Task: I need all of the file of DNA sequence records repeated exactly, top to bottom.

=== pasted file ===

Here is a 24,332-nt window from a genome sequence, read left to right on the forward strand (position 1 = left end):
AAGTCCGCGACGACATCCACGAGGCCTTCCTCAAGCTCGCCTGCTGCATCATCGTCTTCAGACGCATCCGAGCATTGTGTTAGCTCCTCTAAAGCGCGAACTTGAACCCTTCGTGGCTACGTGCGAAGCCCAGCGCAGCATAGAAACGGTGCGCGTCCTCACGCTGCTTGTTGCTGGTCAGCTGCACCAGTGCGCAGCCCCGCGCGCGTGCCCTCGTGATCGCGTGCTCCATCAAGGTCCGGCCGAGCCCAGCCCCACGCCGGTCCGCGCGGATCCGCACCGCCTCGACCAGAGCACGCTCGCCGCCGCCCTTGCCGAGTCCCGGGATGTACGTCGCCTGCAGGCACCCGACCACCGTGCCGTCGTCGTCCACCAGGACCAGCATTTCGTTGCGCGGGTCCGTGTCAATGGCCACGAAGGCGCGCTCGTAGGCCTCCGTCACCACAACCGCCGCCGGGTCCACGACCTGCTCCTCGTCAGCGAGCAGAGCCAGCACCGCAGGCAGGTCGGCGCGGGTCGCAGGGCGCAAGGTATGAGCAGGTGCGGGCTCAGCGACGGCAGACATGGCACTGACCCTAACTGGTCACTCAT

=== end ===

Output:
Here is a 24,332-nt window from a genome sequence, read left to right on the forward strand (position 1 = left end):
AAGTCCGCGACGACATCCACGAGGCCTTCCTCAAGCTCGCCTGCTGCATCATCGTCTTCAGACGCATCCGAGCATTGTGTTAGCTCCTCTAAAGCGCGAACTTGAACCCTTCGTGGCTACGTGCGAAGCCCAGCGCAGCATAGAAACGGTGCGCGTCCTCACGCTGCTTGTTGCTGGTCAGCTGCACCAGTGCGCAGCCCCGCGCGCGTGCCCTCGTGATCGCGTGCTCCATCAAGGTCCGGCCGAGCCCAGCCCCACGCCGGTCCGCGCGGATCCGCACCGCCTCGACCAGAGCACGCTCGCCGCCGCCCTTGCCGAGTCCCGGGATGTACGTCGCCTGCAGGCACCCGACCACCGTGCCGTCGTCGTCCACCAGGACCAGCATTTCGTTGCGCGGGTCCGTGTCAATGGCCACGAAGGCGCGCTCGTAGGCCTCCGTCACCACAACCGCCGCCGGGTCCACGACCTGCTCCTCGTCAGCGAGCAGAGCCAGCACCGCAGGCAGGTCGGCGCGGGTCGCAGGGCGCAAGGTATGAGCAGGTGCGGGCTCAGCGACGGCAGACATGGCACTGACCCTAACTGGTCACTCAT